Logansport Pharos-Tribune from Logansport, Indiana on November 21, 1897 · Page 24
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Logansport Pharos-Tribune from Logansport, Indiana · Page 24

Logansport, Indiana
Issue Date:
Sunday, November 21, 1897
Page 24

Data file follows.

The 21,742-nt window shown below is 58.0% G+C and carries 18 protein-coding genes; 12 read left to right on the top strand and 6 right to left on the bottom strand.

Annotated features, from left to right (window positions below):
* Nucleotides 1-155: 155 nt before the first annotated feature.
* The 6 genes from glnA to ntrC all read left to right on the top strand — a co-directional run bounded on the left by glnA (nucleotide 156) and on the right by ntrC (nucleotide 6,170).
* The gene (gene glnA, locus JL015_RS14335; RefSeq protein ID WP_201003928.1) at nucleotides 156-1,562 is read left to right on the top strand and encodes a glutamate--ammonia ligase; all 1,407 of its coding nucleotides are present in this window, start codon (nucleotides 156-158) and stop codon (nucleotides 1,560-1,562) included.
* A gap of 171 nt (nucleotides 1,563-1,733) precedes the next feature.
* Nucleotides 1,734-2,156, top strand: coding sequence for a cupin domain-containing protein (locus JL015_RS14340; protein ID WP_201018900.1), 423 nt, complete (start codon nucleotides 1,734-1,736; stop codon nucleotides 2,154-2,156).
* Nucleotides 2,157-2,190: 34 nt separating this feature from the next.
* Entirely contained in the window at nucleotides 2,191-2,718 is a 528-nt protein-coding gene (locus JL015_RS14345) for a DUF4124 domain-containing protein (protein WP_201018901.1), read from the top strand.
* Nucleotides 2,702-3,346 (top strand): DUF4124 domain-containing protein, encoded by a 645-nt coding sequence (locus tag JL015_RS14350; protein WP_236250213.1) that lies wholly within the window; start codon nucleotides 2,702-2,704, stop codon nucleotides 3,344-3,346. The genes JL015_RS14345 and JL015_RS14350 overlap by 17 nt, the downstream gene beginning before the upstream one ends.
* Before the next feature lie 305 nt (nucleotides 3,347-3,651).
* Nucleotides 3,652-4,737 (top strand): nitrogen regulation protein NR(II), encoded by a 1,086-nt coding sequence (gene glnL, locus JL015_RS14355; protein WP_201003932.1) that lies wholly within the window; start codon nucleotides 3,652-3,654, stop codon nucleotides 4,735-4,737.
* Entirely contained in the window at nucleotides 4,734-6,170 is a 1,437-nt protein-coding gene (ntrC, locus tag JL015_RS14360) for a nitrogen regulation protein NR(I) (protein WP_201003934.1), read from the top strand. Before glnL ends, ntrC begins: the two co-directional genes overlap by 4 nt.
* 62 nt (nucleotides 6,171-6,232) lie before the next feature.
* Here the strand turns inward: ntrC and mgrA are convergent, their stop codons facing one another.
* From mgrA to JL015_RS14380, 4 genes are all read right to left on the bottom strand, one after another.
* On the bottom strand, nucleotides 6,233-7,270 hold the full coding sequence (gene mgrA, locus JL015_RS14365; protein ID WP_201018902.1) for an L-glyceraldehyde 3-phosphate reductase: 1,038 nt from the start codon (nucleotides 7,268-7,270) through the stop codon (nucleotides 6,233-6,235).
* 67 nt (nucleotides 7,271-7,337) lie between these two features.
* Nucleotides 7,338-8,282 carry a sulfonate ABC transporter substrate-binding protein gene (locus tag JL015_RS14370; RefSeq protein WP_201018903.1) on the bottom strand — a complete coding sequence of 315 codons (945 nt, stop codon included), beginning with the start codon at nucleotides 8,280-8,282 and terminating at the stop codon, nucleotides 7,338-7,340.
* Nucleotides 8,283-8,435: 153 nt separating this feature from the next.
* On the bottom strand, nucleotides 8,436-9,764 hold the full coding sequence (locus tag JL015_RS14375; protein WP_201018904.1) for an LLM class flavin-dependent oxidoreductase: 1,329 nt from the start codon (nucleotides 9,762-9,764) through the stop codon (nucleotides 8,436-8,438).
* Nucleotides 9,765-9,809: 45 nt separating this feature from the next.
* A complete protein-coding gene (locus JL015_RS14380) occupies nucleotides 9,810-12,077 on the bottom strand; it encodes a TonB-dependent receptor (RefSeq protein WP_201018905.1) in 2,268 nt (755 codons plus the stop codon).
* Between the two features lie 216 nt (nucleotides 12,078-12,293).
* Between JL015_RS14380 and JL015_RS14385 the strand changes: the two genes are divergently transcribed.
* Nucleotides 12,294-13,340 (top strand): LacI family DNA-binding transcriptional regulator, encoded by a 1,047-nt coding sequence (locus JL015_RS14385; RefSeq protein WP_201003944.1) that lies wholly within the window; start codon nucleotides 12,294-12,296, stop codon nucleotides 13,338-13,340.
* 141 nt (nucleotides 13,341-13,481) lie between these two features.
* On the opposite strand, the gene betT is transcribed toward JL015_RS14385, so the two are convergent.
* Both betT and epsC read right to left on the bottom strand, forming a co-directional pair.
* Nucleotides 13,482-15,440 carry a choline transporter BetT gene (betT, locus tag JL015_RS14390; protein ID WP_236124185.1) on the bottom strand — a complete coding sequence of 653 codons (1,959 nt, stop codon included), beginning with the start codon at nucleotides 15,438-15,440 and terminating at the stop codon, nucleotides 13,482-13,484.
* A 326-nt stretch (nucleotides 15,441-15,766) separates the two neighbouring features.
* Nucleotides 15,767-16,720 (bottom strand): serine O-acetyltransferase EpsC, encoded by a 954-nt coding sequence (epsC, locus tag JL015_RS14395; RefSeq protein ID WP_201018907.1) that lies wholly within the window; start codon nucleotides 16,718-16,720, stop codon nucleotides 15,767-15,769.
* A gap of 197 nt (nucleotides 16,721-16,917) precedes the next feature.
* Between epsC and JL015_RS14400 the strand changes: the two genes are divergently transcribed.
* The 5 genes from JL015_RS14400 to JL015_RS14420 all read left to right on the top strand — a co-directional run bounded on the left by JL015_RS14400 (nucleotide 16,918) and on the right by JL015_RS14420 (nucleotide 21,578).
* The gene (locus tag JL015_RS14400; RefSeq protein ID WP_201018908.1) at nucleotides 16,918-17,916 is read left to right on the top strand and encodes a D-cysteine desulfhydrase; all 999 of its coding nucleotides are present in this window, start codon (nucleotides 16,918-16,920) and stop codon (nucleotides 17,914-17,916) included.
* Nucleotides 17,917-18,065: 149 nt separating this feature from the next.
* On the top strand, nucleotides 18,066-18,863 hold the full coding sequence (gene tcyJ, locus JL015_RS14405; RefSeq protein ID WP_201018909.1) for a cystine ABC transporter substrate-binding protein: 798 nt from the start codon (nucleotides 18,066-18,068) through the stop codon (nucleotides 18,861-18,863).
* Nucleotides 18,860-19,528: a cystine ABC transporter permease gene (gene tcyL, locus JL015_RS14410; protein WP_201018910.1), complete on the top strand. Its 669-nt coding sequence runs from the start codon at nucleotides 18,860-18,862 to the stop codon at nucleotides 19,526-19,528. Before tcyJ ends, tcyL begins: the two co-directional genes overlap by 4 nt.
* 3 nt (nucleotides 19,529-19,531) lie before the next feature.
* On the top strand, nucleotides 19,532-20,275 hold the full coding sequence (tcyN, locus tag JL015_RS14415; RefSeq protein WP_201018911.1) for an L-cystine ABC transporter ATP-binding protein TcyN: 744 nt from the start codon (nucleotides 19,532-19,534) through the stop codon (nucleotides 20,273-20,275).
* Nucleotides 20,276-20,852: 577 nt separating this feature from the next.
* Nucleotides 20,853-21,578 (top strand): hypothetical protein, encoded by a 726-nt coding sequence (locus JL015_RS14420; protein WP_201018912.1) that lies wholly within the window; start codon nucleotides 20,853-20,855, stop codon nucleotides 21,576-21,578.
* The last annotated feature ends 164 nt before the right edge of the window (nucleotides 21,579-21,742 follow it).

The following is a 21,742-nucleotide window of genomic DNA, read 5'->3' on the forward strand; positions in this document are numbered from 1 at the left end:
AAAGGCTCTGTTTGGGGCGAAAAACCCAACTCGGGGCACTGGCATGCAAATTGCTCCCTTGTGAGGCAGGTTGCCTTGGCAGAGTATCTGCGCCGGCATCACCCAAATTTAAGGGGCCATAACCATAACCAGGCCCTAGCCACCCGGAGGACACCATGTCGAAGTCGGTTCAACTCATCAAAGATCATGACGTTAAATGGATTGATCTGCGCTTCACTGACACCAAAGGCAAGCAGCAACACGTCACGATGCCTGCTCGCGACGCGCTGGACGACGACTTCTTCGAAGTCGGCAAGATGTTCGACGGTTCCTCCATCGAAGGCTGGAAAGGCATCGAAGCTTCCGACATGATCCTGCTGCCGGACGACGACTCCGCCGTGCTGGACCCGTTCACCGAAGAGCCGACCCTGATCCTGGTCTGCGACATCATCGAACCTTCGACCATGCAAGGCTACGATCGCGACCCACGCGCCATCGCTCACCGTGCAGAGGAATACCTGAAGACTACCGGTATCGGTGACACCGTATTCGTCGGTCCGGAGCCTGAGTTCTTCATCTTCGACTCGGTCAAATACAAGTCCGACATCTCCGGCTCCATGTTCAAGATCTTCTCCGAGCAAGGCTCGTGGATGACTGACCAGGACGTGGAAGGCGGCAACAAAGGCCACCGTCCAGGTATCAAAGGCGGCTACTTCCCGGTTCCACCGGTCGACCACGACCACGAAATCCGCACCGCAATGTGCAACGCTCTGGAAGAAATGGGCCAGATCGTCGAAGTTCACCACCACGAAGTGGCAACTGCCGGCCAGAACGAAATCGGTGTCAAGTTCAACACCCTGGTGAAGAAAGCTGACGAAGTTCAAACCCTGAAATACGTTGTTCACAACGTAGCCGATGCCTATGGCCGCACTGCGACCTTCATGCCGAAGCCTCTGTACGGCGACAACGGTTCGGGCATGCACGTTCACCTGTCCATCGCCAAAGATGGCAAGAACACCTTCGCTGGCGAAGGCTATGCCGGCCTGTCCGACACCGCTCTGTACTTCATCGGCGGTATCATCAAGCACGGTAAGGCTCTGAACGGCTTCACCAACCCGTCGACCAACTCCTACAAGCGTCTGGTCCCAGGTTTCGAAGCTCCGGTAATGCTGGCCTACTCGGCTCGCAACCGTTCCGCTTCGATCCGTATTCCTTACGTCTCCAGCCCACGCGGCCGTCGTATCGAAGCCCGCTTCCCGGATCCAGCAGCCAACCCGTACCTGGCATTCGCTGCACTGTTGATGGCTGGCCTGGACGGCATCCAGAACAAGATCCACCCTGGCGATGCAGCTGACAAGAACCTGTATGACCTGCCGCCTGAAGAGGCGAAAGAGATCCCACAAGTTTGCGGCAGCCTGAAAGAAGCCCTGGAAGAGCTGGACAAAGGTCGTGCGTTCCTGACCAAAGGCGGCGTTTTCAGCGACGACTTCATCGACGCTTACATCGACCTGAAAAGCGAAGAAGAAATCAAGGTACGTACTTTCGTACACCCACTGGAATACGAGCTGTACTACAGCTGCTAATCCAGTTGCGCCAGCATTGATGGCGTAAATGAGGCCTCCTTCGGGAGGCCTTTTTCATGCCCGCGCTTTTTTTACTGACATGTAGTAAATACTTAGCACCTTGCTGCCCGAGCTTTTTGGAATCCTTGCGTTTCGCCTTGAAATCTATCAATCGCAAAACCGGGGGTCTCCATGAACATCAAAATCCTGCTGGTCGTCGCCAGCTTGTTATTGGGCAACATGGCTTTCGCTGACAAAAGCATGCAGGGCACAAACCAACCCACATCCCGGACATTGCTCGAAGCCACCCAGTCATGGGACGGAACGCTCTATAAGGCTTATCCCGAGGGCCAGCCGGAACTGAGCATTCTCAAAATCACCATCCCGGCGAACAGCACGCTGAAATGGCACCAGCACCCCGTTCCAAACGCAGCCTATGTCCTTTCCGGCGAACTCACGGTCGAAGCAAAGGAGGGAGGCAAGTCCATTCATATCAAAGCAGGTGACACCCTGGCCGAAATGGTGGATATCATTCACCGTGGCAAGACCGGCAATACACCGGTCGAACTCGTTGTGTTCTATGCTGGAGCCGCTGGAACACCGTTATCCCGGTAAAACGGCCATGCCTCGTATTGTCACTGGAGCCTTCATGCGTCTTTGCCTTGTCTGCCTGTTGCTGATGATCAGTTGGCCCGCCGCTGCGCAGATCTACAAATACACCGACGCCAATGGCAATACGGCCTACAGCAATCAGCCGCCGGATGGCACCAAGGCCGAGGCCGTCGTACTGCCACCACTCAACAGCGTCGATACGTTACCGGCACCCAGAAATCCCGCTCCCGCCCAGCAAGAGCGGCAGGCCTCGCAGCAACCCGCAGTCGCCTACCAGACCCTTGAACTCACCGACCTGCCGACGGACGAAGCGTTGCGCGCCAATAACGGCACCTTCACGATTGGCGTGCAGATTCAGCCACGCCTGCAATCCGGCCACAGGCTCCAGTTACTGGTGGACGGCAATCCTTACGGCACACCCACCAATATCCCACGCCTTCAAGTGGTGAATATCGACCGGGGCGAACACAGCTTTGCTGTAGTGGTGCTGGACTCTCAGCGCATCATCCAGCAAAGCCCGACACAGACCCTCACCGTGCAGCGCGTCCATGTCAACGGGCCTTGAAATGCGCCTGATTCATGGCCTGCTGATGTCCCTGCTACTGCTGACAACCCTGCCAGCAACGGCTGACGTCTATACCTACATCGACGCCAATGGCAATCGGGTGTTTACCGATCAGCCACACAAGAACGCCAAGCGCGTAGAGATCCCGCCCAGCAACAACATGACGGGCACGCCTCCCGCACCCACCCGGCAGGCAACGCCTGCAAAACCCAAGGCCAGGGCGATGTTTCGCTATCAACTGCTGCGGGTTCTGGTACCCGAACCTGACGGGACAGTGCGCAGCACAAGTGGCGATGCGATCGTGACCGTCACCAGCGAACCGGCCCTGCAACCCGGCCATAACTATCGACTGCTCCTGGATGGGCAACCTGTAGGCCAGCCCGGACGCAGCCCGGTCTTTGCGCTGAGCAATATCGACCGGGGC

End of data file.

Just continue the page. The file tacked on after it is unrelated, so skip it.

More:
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DAILYPHAEOS MONDAY, NOV. 22, 1897. QITY NRW3. Bankrupt shoes at Walden's. Marshmellows 25c lb.— Wright & Britten. C. B. Osborn went to Knox today to visit his son John. One pound fruit cake 22c, IJ-pound can plain pudding 23o. at Foley's. Attend the St Bridget's bazaar tomorrow evening at St. Bridget'shall. Keep cool—have some of Shearer's ice cream for Thanksgiving. Order early. Miss Mollie Baker, of Frankfort, is In the city visiting relatives for a few days. Joseph Herman, the letter carrier, spent Sunday with his brother John at Marion. Charles Gibson, of Flora, who for merly conducted a restaurant here,is in the city on business. Leave your orders for Thanksgiving flower* at Chas. Patterson's Porter's. Both phones. Mechanics are at work putting a new modern front in J. D. Taylor jewelry store on Fourth street, The Our club will entertain the ladies tomorrow evening. A pro gramme of music will De rendered. Jacob J. Cox and Harriet N Humphreys, John Eckert and Eda M, Bucher have been licensed to wed Charles Munday has taken posses slon of Hayworth's barber sbop, at 504 Twelfth street, and would like to Jjsve his friends call. Eoses, American beauties, .violets carnations, chrysanthemums, smilax etc., for Thanksgiving at Ohas. Patterson's. Porter's. Mr. and Mrs. Chas. VanArsdal, of Coldwater, Mich., spent Sunday with the latter's sister, Mrs. Eoliln Brothers, of Miami street. There will be no admission fee charged from : 5 to 7 o'clock each evening during the St, Bridget's bazaar for those desiring to take supper. It will pay you to attend the St. Bridget's bazaar and see the artistic display ot fancy articles, dolls, fresh cut flowers, confectionery, etc., for only 10 cents. Edward Powers, of the Westside, vas arraigned before Justice Fender this morning upon the charge Of spearing fish, and" his trial was continued until Friday, Dec. 3d. Mrs. Walker, formerly of Deer Creek township, Casi county, died Friday at her home in Cando, N. D The remains arrived here today and will be burled tomorrow in the Lord cemetery, near Deer Creek. John Sweeney, an inmate of the soldiers' home at Marion, and John Callahan, of Cass station, each paid a fine in the mayor's court this morning for appearing on the streets Saturday night in an intoxicated condition. The street car passes the door at the Sb Bridget's bazaar. Stop and hear the vocal numbers by John Campbell, late of Wheeling, W. Va., and Thomas Kelly, of this city at St. Bridget's bazaar tomorrow even ing for 10 '••ents. Miss Lizzie Euger and Mrs. Chas Ruger, of Lafayette, are In the city to attend the Eckert-Bucher wodding at St. Joseph's church at 8 o'clock tomorrow morning. Miss Euger is a guest of the bride-elect and Mrs Eager Is being entertained by Mrs James O'Donnell, on Canal street. Thanksgiving services will be held Thursday morning at 10:30 as fol lows: At the Broadway Methodls church, sermon by Eev. H. C. Ken drlck. At the Market street M. E church, sermon by Eev. B. E. Shaner At the Cumberland Presbyterla church, sermon by Rev. Dr. Put nam. A Paternity Knit. Fred B. Otto, a roofer in the em ploye of Max Jennings, was ar ratgned in 'Squire Fender's cour this afternoon upon the charge o paternity preferred by Iva L Baker. The defendant was bourn over in the sum of $500, and In de fault of the required bond was com mlttcd to jail. Otto is a marrie man. The plaintiff is a daughter o Mrs. William Keys, of Helm street Official facsimile of Medal Awardec DR. PRSCPS CREAM BAKING POWDER m WORLD'S TAfRjCHlCAGO, 1893 A MURDER Attempted at the Greenbank Road House. Thomas Erang Shot BIchsrd Matthews Through the Bight Lung, Then Succeeded in Escaping Arrest— Both Men Are Colored and Were Employed at the Kenneth Qunrries. The Greenbank road house, near the Lux & Talbott stone quarries, west of the city, was the scene of an attempted murder, Saturday even Ing. Thomas Evans emptied his revolver at Blchard Matthews, a compan Ion, with whom he had quarreled and the latter is now at St. Joseph's hospital, bovering between life and death, One of the shots struck him in the right breast, penetrated the lower part of the lung and lodged in the muscles of the back. The bullet was located and removed by Dr Hetherington. A second shot struck Matthews two Inches to the right of ;he umbilicus, but having ipent its force in penetrating his heavy gar ments, did not enter the flesh. Two other shots, fired in rapid succession passed wide of their mark. The Ifth cartridge missed fire, when Evans deliberately "broke" his gun and proceeded to reload it. While ie was thus occupied, Matthews su& ceeded in getting out of range of the gun. Evans disappeared after the shoot- ng, and the probabilities are that he will never be punished for the crime. The shooting occurred in the bar room of the roadhouse. The men had been drinking and Matthews called Evans a bad name. The latter then drew,his revolver when Matthews said: 'Why, you wouldn't shoot me," and with the reply "yes, you called me a s-- of a b—; I won't have you say it again," replied Evans, and be ipened. Matthews was not over three feet from Evans, and the first shot struck him in the right breast. He staggered and fell into a corner of the room, and while thus prostrated Evans fired three more shots at him. After the first shot Matthews called loudly to Evans: "Don't shoot Tom; for God's sake don't shoot," Evans' temper having been fired by iheap whisky, he paid no attention to the appeals of his victim. When the shooting began Frank Greenbank, the bartender and son o the woman who conducts the place together with several colored .men who were present, lost no time In getting out of the bar room. Two of them were so anxious to get ou that they broke a window and jumpec through the opening. After the excitement had subsided to some extent Matthews was taken to his car, meanwhile the pollc were notified and Dr. Hetherington summoned. Acting under th latter's instructions, Matthewi friends secured a conveyance an conveyed him to St, Joseph's hospital The police are of the opinion tha Evans came to the city some time Saturday night and boarded an out bound freight train, He is describe as a man about 40 years of age, feet 6 inches in height, has a sligh evidence of a mustasche and stutter slightly. He wore a corduroy cap a light brown overcoat and blu overalls. He had been employed a Kenneth but a few weeks. Matthews is also a newcomer. H is tall and very strong. He cam from Indianapolis and had agreed to go to work at the Kenneth quarries today. Being possessed of a strong constitution his chances for recovery are considered good. A Bad Major. The mayor of Noblesville has been indicted by the Foiled States grand jury for obtaining money under false pretenses. Upon the promise to marry a widow lady of Dowagiac, Mich., he secured §3,500. After eb- taining tke money, he declined to work in matrimonial harness. The lady sought to recover the money, but the mayor was found to be execution proof. Ftthlouble SUttoiery. Fancy boxes suitable for gifts, Longwell & Oumminga, Muonio Temple. LONSAXON PAKOLED. Governor Mowt Signed tbe Document Sutnrday. id the Prisoner Will be Discharged u Soon as a Railroad Ticket Beaches Him. Lon Saxon, who was convicted a ear ago in tbe Cass Circuit court of he charge of assault and battery with Intent to rape a strange woman, who gave her name as Anna Plause, and" was sentenced to two years in ,he penitentiary, was paroled Saturday by Governor Mount, and he will be discharged just as soon as a rall- •oad ticket and his clothing are 'orwarded to him from this city. Saxon was first sent to the Michigan City penitentiary, but when the new prlso'n law, passed by the ast legislature, went into effect, he was transferred to the Jeftersonviile reformatory. His parole was brought about by Attorney Frank M. Ristler and relatives and friends of the pris- pner in this city. In a letter to Attorney Kistler the warden and board of control state that Saxon was a model prisoner, and from )he statements made by him concern- ng the case they believe that he was not guilty of the offense charged by ihe woman of many aliases. Saxon will return to Logansport and take up his residence with a relative in the country^ Struck Gas. Word comes from Adams township SENSATIONAL CLOAK SALE. An Eastern Manufacturer going out of business in order to dispose of his stock in an entirety, for cash, was willing to sell at less than cost of production Our tesi- dent New York Buyer, Mr B. Goldstein being there for that purpose to catcb. all these Snaps has bought over $5,000 Worth of Cloaks. ior our two stores, Logansport and Danville. While the collection, it beautiful to an extreme we have made it still more attractive by adding several lots from our regular stock of'extra Fine Garments. Giving the people of Logansport and vicinity the Greatest Money Saving Chances to Buy Cloaks at prices that will surprise you. In thu Ladies Cloth Capes, Ladies Cloth Jackets, Ladies Plush Capes, Ladies A8traklajl Buckle Jackets Ladies Fur Capes, Ladies Fur Jackets Ladies Collaretts and Childrens Jackets. this afternoon that gas had been ound in the Crook well, and that drilling had been temporarily suspended. There being no way whereby be rumor could be verified, it must be taken with many grains ot allowance. Don't Leave this chance pass by if you need a Cloak. THE RULE. CHICAGO MARKETS at Jan low, ., opened, 14.25; $4.25; closed at Jan., opened, 14.20; low, 14.20; jiclosed at 38,000; left 'Over, Received Dally by W. W. Mlluer, 6. A. B. Building. Chicago, Nov. 22, 1897. Wheat—For Dec., opened. 95c; high, 95J-c; low, 94c; closed, 95c, Wheat—For May, opened, 90}-@ic; high, 90£c; low, 89I@90c; closed at $@Jca. Corn—For Dec., opened, 26c: high, 26Jc; low,«25tc; closed 26jc. Oats—Dec. opened, 20fc; ' high, 20|c; low, 20fc; closed, 20Jc. Rye—Dec, opened, 46Jc: high, 47*c; low, 46}c; closed, 47*c. Pork—For Dec. opened, 18.20; high, 18.25; low, $8.20; closed at$8.22. Lard—For high, 14.30; 14.25. Elbs—For high, 14.22; $4,20. Hogs today, 150; estimated for tomorow 30,000. Market opened strong, shade higher; closed strong, 5c higher. Receipts of cattle, 17,000; sheep, 14,000, steady. Mixed, I3.30@I3.60; heavy, 13.25 @3.57; rough, IS.SS^IS.SS'; light, $3.30@3.60. Only Thr»e Days to California Via-'Sunset Limited" from Chicago and St. Louis. Composite car with barber shop, bath room and library; ladles' parlor observation room car; compartment and drawing room, sleeping cars and dining cars. An ideal winter route not too far south but just south enough to escape high altitudes and snow blockades. Complete particulars and Illustrated pamphlet mailed free to any address by your local agent or James Chartton, G. P. A,, C. & A., R. E. Chicago, Ills., or H. C. Townsend, G. P. A. St. L. I. M. & S. Ry., St, Louis, Mo. THEY COME HIGH. An Arrest Mads at Anderson Under the New (Jnall Law. Daniel West of Anderson, wai arrested last Saturday for violating the new law for tbe protection of quail. He displayed 300 quail for sale, and under the law he is liable to a fine of one dollar for each iuail exposed for sale. The result* of his trial will be awaited with Interest by those who follow hunting fcr quail as a business. The Weather. Partly cloudy tonight with probably snow flurries; colder tonight. Another Slaughter —IN- Shoes. 97c for Men's §1.50 Dress Shoes. 98c " '•• Heavy Shoes. 69c '•' " Satin Calf Shoes. OOP, « " low cut Rubbers. 98c ' : Ladies' Dress Shoes. 96c " old Ladies' solid comfort Shoes. 64c for old Ladies' Wool lined Shoes. 93c for " " Button Shoes. 92c '•' Boy's lace Shoes, 86e " Youth's lace Shoes. lOc '• Ladies' Slipper. Everything as in "proportion, Ben Bar Jiotice. All memberf of Ben Hur lodge contemplating going to Marlon tomorrow are requested to be at the station at 7:20. A grand time is assured all who go. The entire day will be given over to the entertaining of visitors. In the evening a banquet will follow degree work. Thanksgiving S»ale. $17» seal cape only 1125. t!75 mink cape only 1125. ISfl beaver cape only $65. $25 Marten collarettes only $18.50. $15 blouse jackets only $10. $19 plush capes only $7.50. $7 56 plush capes only $4.93. TBADE PALACE. I. 0. 0. F. Jfotk*. All members of Goodhardt lodge, 574, are hereby requested to be on hand next Wednesday evening at 7:30 p. m, siiarp, on account of inla- tion. By order of JOHK MYM, N- G, T. 0. SCHMIDT, Sec'j. '.low 403 Broadway. THE BIGGEST MAN tad thejsmallent in towi, will ftt equal satisfaction in the fit of kit clothes if our tape line hu beta around him We have & sort of prlta in fitting men that other Ulktn can't ple&se. It's tbe know-how that tells the taste, and our experience and observation has given M that. Come in and took over ow stock of Fall Goods, and try not to b« amated at the prices we quote. xF. HE1RZ, Tailor, 409 Market Street. »++»»»+».»+»•»»+++*+»»*••«•••••••••»•»»»»»»»«•••••»••; FALL AND WINTER Goods Ncrtar On Exhibition. : I have a complete line of HEATING STOVES it price* that will astonish you. Such High Grade Oaks as Eadlant Home, Estate, Peninsular, Jewells and Jewetts. Natural Gas, OJorless Heaters, EadUtors, etc. Cooks and Ranges in endless varieties. CALL AND EXAMINE AND LEARN PRICES. ^ ?+••»«» J. ORISMOND 312 Market Street. »•»+ FALL AND Winter Woolens. The most complete assortment of Up-to-date Fabrics in Plaids, Checks, Stripes, Serges and in fact anything you want for a first class Business DRESS SUIT. Prices the Lowest in the City. John F^- Carroll, 1222 BROADWAY, The "Domestic" Office, Is your linen when it comes home from Marshall's Laundry. No. 608 Broadway. Both 'Phones 110. Wagon will call for your work. Give us a trill. If Jou Want lo b& in tli& Swim You. had better le —Make Your— Fall Suit Or Overcoat .* He will Fit To* When »U o«fce» f»fl- Now is tbe time to provide y<wr< self with a good Sewing Machine a very low price. My stock incl all tbe leading makes. My ti are easy, and there is no excuse for being out of a good sewing machi n the bouse. Tbe old stand 529 Broadway, near 6th R. B WHITSRTT a 11 And— all winter Woolens. A Complete Assortment of the Latest Novelties from Domestic and Foreign Markets. Pierce, the Tailor, 318 Market Street,'